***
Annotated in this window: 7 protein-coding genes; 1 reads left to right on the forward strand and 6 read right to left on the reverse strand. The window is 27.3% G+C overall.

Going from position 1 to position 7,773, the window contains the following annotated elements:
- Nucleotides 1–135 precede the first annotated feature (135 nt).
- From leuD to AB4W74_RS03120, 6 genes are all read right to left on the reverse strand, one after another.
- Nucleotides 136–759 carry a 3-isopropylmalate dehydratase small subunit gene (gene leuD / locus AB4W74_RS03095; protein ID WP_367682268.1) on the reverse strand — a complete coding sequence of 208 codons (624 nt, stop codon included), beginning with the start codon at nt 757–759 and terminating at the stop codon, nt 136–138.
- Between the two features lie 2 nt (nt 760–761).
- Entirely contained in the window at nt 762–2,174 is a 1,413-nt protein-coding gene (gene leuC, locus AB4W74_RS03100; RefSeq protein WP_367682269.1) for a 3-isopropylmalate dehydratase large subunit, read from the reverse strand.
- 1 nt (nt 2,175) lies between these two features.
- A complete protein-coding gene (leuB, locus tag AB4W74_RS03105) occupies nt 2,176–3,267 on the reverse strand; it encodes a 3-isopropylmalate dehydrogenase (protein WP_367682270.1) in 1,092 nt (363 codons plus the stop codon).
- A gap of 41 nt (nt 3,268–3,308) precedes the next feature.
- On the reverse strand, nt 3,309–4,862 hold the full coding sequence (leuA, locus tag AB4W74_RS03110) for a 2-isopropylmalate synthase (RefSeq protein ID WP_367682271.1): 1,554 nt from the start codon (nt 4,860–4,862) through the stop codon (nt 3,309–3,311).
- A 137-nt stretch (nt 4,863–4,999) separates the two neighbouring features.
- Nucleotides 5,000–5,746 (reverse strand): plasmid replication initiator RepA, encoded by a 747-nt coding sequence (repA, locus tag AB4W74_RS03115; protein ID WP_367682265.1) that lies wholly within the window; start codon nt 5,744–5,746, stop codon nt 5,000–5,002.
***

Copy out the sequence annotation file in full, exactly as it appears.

Annotated in this window: 7 protein-coding genes; 1 reads left to right on the forward strand and 6 read right to left on the reverse strand. The window is 27.3% G+C overall.

Going from position 1 to position 7,773, the window contains the following annotated elements:
- Nucleotides 1–135 precede the first annotated feature (135 nt).
- From leuD to AB4W74_RS03120, 6 genes are all read right to left on the reverse strand, one after another.
- Nucleotides 136–759 carry a 3-isopropylmalate dehydratase small subunit gene (gene leuD / locus AB4W74_RS03095; protein ID WP_367682268.1) on the reverse strand — a complete coding sequence of 208 codons (624 nt, stop codon included), beginning with the start codon at nt 757–759 and terminating at the stop codon, nt 136–138.
- Between the two features lie 2 nt (nt 760–761).
- Entirely contained in the window at nt 762–2,174 is a 1,413-nt protein-coding gene (gene leuC, locus AB4W74_RS03100; RefSeq protein WP_367682269.1) for a 3-isopropylmalate dehydratase large subunit, read from the reverse strand.
- 1 nt (nt 2,175) lies between these two features.
- A complete protein-coding gene (leuB, locus tag AB4W74_RS03105) occupies nt 2,176–3,267 on the reverse strand; it encodes a 3-isopropylmalate dehydrogenase (protein WP_367682270.1) in 1,092 nt (363 codons plus the stop codon).
- A gap of 41 nt (nt 3,268–3,308) precedes the next feature.
- On the reverse strand, nt 3,309–4,862 hold the full coding sequence (leuA, locus tag AB4W74_RS03110) for a 2-isopropylmalate synthase (RefSeq protein ID WP_367682271.1): 1,554 nt from the start codon (nt 4,860–4,862) through the stop codon (nt 3,309–3,311).
- A 137-nt stretch (nt 4,863–4,999) separates the two neighbouring features.
- Nucleotides 5,000–5,746 (reverse strand): plasmid replication initiator RepA, encoded by a 747-nt coding sequence (repA, locus tag AB4W74_RS03115; protein ID WP_367682265.1) that lies wholly within the window; start codon nt 5,744–5,746, stop codon nt 5,000–5,002.